“This is not just a black issue, not just a Hispanic issue. This is an American issue that we all should care about.”
President Obama spoke those words concerning the two shootings of black males in Minnesota and Louisiana Tuesday and Wednesday. The President is right. We have a problem in this country and it concerns all of us. It needs to be fixed.
Deadly force by a police officer should be used as a last resort when an officer has exhausted all other means of enforcing the law and only then when his life is in imminent danger. This should not happen very often, especially in this day and age when the police have access to tasers to bring a suspect under control. I do not know how a black male feels when a police officer confronts him but I am pretty sure his thinking is not the as mine when an officer pulls me over. I also don't know what goes through a policeman's mind when approaching a car with a young black male inside as opposed to approaching a car with a young white male. It is much to easy to say that there shouldn't be any difference in the officer's thinking no matter the race of the suspect.
Numbers play a part in the thinking of both of these groups. The majority of attacks on police officers are committed by young black males. At the same time the majority of police shootings of suspects are suspects that are young black males. That is no excuse for either group to continue the trend, just what the numbers tell us and helps explain, possibly, why each group has the mindset they have when the situation occurs.
Of course, it is important to have all the facts in all the situations before judging who did what and who was right or wrong. Personally, after hearing all the evidence the public was given in the Micheal Brown case in Ferguson, Missouri I feel that the officer did fear for his life and deadly force was properly used. That doesn't mean the shootings that occurred earlier this week were justified or not. Facts need to be sorted out before we can declare if deadly force in the shootings were proper.
Unlike the aftermath in Ferguson, there were not any riots or burning of neighborhoods this week. No, the leaders of the groups who together organized protests in cities across the country. They were peaceful demonstrations that allowed the citizenry to voice their frustration and anger and despair at the situation in a positive and legal way. That is what was going on in Dallas last night.
The Dallas protest included people from all races who feel that the police need to be slower to react with deadly force then they do. The Dallas police were at the protest to make sure that all of the protesters were able to carry on their demonstration in safety. The police were escorting the protestors along their planned route when two to four people with semi-automatic weapons started shooting white police officers along the parade route.
Five officers dead as of this writing. Civilians shot and wounded along with upwards to a dozen officers shot and injured. The people of Dallas were voicing their concerns in the right way with the police protecting their right to do so when the shooting started.
We must take care not to paint all members of the police force with a broad brush because a few officers across the country react too quickly or recklessly with deadly force. We must also take care not to paint the protestors with a broad brush of being cop killers because a few in Dallas felt the proper action to take was to shoot police officers.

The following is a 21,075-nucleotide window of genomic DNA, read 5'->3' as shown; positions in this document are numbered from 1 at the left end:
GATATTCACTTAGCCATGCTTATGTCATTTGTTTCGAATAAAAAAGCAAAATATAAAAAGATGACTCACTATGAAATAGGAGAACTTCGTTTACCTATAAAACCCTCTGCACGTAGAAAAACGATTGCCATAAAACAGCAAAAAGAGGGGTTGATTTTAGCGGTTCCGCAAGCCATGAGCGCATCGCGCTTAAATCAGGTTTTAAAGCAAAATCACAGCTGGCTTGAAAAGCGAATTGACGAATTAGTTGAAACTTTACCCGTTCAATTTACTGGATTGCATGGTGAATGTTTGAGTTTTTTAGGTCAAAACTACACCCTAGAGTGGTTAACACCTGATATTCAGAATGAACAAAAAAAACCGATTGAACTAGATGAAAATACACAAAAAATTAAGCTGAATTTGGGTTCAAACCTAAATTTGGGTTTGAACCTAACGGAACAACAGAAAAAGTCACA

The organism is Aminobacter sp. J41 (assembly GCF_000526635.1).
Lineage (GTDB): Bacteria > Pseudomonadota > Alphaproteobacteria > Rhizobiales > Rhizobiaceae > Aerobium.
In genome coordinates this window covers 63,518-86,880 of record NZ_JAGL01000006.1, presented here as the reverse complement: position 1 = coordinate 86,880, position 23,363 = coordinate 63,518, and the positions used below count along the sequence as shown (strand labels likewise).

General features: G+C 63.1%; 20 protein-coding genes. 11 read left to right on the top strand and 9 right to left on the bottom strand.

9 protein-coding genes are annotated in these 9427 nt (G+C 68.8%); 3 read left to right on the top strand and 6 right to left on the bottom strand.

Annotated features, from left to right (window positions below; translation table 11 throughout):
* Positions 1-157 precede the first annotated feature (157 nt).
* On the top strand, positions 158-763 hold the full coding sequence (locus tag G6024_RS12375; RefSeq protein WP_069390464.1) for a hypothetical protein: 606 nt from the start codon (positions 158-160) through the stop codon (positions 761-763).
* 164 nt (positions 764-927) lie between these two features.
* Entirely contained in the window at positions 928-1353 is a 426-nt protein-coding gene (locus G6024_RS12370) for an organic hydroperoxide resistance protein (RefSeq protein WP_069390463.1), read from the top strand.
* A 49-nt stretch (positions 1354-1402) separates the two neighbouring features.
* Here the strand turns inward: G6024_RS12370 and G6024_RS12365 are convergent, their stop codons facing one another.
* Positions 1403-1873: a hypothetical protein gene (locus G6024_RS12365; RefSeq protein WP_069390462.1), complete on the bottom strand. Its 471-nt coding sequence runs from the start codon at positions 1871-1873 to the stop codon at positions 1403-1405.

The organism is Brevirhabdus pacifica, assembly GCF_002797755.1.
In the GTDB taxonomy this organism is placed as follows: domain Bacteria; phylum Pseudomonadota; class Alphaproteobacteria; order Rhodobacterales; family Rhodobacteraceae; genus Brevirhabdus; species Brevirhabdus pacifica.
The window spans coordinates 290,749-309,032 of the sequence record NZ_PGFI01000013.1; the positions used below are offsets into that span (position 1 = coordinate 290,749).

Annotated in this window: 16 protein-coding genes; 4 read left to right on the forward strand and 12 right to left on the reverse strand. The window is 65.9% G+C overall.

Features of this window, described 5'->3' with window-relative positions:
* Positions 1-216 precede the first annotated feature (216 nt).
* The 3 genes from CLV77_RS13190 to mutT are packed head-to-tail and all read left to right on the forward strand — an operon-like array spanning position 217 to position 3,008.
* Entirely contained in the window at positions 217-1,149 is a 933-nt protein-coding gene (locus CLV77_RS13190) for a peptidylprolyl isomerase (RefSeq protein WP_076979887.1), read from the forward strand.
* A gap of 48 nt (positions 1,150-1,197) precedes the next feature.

We must also take time to gather all evidence of police using deadly force upon their citizens and if acting improperly. they need to be held accountable for their actions. We must also take time to gather fact and evidence the people who murdered and shot the officers and citizens in Dallas, and when all is said and done, if warranted they need to be held accountable.
What I have hope for is that this terrible week that went from Louisiana to Minnesota ending in Dallas last night bring all parties, the protesting groups and the police closer together as they realize that violence is not the answer for anyone. I am afraid though that the result will be still more mistrust between the police as they put themselves on a higher self alert when performing their duties and make the people they serve even more suspicious of the police. I hope that isn't the case but I truly feel like it might be what comes out of all of this.
Bottom line is this. We as a country, as a people, need to stand as one, black,white and hispanic civilians next to the police forces, to bring this awful situation under control. Last night in Dallas should be a new beginning for the people and the police to work together for a safer and more just way of life.
I know that my "bottom line" sounds utopian. If you know me at all, you probably know that I see Utopia in much the same way as we see absolute zero. You can't get there, you can't achieve it. In my mind any philosophy or idea of an utopian society is flawed because of one thing. Human nature. No matter how hard we might try to come together to break this circle of violence, there will be people intent on keeping us from achieving it, and they will succeed. They will be of all races and of all occupations. There will be an officer here and there thinking in his mind that his intentions are good when using deadly force. There will be civilians who feel the only way to protest is to riot, loot and burn. Racism will never go completely away from any group of people. All races will have their racists out there, intent on doing harm to those they hate for one reason or another no matter how ignorant it may be. That shouldn't keep us from trying though.
This can't go on. It needs to end. It needs to end now.